A ‘Dark Age’ of Infection

According to a sound bite from the Prime Minister we could all be heading back into the ‘Dark Ages’. This conjures up images in the mind of dark, dank castles, boiled cabbage for dinner and less than chivalrous Knights. But what David Cameron was actually referring to is potentially more serious: a shortage of new drugs to combat increasingly resistant bacterial strains, posing a real threat to the future of the world’s health.

 

The fact is that no new antibiotics have been introduced to the world in the last 25 years and those that we do have date back as far as 1928 (Penicillin). Taking into account the growth in world travel, it’s not surprising that virulent bacterial strains are spreading and becoming increasingly difficult to treat. Even the most common infections now require drugs with increased levels of toxicity and prolonged courses.

 

Where are all the new Antibiotics?

With all these new ‘super-bugs’ emerging it would be fair to ask why the pharmaceutical companies have not been hard at work to save humanity. After all, we have known as early as 1945 that antibiotics can lose their effectiveness over time, as foretold by Alexander Fleming (the man credited with the discovery of Penicillin). The answer of course boils down to money: the research and development of new antibiotics is a costly business and the economic downturn has pinched the purse-strings tight.

 

But perhaps the blame really lies with us all. The shocking truth is that our society is guilty of antibiotic abuse; we visit our GP with the expectation they can cure us and, sure enough, are written a prescription. Sometimes we even receive a prescription ‘just in case’. We live in a culture of instant gratification and when it comes to illness, antibiotics are seen as a ‘magic bullet’. It is arguably this approach which has led us so quickly to where we are now. We have been over-exposed to the drugs and they have lost effectiveness- like an army that knows its enemy, the bacteria have changed their armour.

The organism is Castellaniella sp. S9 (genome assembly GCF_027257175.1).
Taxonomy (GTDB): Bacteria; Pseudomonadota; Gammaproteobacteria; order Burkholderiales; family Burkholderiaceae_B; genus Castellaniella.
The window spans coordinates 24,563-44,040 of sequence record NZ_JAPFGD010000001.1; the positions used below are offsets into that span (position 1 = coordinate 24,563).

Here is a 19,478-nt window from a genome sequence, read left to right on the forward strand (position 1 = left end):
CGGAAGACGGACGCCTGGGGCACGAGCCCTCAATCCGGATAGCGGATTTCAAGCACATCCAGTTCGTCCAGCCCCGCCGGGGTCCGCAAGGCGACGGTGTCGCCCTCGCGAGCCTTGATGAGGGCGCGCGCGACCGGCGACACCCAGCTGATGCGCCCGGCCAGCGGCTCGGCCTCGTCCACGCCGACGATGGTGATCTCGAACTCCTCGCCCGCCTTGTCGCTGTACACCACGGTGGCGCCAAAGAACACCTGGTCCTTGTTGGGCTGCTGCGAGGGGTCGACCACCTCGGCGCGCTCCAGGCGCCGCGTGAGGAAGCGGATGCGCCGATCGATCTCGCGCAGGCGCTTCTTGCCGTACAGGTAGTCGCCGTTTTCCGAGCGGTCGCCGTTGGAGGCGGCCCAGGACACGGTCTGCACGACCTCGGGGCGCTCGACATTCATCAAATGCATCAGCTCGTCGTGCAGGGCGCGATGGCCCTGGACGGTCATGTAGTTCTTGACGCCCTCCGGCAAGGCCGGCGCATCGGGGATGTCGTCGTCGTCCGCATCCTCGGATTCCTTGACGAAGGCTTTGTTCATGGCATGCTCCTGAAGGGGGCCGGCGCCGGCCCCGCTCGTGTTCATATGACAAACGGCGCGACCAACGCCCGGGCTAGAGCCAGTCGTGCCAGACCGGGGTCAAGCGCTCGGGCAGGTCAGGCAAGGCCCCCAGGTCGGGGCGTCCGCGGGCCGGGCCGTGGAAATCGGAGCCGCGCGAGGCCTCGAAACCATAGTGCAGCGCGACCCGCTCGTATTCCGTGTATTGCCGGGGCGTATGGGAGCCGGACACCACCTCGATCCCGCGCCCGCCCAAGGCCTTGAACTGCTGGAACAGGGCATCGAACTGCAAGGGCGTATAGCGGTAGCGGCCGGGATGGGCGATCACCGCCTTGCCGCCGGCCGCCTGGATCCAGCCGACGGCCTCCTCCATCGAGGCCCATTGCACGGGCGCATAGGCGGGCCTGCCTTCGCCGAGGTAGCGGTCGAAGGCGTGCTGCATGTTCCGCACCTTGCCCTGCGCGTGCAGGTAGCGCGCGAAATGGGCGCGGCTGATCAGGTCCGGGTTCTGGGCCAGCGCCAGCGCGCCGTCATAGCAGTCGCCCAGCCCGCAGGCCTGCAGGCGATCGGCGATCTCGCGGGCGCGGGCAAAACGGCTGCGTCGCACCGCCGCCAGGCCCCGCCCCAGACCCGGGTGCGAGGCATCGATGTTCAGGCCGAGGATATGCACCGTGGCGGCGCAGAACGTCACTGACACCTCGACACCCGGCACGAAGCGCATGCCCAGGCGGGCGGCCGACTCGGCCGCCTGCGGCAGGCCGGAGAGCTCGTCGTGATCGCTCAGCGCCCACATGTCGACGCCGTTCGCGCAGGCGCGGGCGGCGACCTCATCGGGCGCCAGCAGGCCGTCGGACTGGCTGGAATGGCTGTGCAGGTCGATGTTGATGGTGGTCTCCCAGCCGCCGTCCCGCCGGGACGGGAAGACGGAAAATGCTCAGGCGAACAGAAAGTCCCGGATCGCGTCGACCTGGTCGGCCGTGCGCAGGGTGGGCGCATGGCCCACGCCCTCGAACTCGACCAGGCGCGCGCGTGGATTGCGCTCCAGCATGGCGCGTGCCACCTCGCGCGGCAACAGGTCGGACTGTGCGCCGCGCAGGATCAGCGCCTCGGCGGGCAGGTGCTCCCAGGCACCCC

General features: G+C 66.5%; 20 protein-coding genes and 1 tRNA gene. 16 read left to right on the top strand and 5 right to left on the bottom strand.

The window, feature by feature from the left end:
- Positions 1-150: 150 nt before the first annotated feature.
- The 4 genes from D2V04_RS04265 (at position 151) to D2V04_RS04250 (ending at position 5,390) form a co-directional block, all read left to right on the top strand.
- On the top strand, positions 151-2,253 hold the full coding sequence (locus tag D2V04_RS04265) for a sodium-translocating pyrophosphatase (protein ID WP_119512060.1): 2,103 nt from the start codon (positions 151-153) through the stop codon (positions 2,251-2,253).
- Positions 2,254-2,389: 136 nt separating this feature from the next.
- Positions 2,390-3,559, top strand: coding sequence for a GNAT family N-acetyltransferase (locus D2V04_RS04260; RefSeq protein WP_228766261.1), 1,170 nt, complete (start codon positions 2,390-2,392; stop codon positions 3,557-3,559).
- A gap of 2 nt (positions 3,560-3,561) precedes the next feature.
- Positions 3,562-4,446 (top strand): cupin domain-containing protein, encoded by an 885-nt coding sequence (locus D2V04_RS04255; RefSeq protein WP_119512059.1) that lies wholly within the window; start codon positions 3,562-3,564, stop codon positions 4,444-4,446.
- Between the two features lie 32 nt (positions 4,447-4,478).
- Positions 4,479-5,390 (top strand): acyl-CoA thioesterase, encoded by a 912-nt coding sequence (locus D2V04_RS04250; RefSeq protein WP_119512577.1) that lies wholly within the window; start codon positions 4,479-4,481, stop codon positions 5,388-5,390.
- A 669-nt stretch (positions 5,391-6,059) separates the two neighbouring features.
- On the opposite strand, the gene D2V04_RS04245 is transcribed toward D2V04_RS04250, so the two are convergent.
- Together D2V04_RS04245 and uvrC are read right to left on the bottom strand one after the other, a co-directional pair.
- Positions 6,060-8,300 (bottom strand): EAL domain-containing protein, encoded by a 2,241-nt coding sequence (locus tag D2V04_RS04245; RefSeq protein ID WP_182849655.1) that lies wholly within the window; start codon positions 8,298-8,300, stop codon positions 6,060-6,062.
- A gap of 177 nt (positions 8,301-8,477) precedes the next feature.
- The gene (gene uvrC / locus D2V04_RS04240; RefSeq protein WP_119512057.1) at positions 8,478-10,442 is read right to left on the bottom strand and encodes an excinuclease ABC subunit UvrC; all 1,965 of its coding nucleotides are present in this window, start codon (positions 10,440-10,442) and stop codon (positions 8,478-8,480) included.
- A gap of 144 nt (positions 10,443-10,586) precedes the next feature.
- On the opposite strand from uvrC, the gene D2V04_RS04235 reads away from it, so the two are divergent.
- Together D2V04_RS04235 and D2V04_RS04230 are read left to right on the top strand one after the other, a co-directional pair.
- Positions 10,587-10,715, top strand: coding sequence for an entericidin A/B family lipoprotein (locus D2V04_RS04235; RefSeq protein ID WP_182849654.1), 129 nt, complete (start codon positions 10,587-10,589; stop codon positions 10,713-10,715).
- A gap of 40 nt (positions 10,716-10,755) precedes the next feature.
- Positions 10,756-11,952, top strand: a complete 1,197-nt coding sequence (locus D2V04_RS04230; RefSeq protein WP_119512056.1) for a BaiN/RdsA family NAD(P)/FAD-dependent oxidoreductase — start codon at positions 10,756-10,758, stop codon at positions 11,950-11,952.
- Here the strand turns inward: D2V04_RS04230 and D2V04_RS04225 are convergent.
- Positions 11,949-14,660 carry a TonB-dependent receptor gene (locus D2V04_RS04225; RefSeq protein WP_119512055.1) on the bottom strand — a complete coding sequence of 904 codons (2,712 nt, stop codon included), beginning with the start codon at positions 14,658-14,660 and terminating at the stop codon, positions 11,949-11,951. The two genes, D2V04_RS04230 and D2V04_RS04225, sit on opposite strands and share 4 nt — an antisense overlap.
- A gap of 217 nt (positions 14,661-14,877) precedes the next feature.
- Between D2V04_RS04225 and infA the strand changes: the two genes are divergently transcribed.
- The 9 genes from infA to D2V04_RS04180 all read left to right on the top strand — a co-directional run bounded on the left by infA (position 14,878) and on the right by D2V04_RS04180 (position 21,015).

Eat Well, Move Well, Think Well

So are we doomed? Not if we help ourselves by ending our over-dependence on drugs. We need to bolster the natural defences within our own bodies to see off minor infections by following three steps:

 

1. Eat Well- less processed, sugary, fatty foods, more antioxidant rich foods such as dark berries (blueberries or blackberries), oily fish rich in Omega 3 (mackerel) and sweet potato to name but a few.

 

2. Move Well- just 30 minutes exercise a day (at a reasonable intensity) has been shown by studies to be effective over time in promoting health and lowering the risk of disease.

 

3. Think Well- The power of positive thinking cannot be ignored; ironically the effect of placebo pills is evidence of this!

 

There are also plenty of natural supplements and essential oils which we can use daily, or during times of vulnerability, to give our bodies a boost. If you are interested in learning more please do get in touch by email or telephone. We feel strongly about this issue at R&I and have plenty of advice to give- we want to help you stay out of the ‘dark ages’!

 

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